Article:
“Corporations need to be held responsible for their waste,” Melges says. “For decades they’ve been putting responsibility on consumers for dealing with their packaging.”
Melges says she would tell Kurland not to give up, and would remind him consumers have a lot of power with their dollar. Residents can advocate locally for reusable and refillable packaging, and give their dollars to companies that provide these options. She acknowledges it can be disheartening to go shopping considering the prevalence of plastic packaging, but says we should feel empowered to tell companies we want greener products.
Voting with our dollar and buying into eco-friendly companies may become even more important in Nashville, as many of our landfills are set to fill up and close in the next few years. Todd Lawrence, executive director of nonprofit Urban Green Lab, says the organization educates residents about Metro’s priorities, like the current Solid Waste Master Plan, which “will serve as a roadmap to achieving Zero Waste over the next 30 years,” according to Metro’s website. Lawrence says landfills filled up faster than expected with debris from the downtown bombing. Although he says future waste could be shipped to other communities, creating more emissions and increasing waste collection prices, the Solid Waste Master Plan is putting us on the right track.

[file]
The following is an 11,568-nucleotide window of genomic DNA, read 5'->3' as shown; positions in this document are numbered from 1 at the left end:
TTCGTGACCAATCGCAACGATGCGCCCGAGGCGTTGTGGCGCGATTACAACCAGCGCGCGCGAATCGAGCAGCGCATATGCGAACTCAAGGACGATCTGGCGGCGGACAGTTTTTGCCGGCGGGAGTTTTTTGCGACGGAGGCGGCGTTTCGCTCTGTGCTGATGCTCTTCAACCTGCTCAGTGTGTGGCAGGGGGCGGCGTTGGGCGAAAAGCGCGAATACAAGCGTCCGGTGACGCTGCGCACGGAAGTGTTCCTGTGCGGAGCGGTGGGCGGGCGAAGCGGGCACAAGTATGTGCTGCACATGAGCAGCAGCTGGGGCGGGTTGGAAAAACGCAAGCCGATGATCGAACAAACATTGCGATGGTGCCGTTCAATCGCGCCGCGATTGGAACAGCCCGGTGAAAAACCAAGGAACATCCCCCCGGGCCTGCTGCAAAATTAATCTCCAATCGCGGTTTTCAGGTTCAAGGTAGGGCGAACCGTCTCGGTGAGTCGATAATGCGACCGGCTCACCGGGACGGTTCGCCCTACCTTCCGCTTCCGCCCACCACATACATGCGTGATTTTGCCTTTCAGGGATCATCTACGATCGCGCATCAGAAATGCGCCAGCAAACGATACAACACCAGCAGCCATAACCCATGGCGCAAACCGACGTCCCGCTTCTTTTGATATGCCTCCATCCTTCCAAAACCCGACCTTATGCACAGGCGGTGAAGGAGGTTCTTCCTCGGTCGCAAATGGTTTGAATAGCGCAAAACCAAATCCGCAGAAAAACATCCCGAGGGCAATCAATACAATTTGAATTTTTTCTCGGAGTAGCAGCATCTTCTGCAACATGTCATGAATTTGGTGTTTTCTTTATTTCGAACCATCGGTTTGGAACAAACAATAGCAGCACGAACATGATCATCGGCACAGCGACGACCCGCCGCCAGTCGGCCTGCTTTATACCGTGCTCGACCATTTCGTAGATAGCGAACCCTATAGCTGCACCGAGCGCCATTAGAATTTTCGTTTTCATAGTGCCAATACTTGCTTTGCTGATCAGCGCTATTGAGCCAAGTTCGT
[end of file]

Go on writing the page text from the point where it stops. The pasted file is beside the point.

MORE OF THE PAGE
As for Nashville residents like Funk and Kurland, there’s more to learn about recycling every day. While both are committed to holding corporations accountable, they’ll continue improving their individual efforts as well. The couple plans to start using Metro’s Waste Wizard app to increase recycling efficiency in their home in The Nations. It’s a learning process.
“We recycle both the box and [plastic] tray,” says Kurland of the pair’s ice-cream-cone packaging. But after finding out that the plastic bit isn’t recyclable? “We won’t recycle the tray anymore.”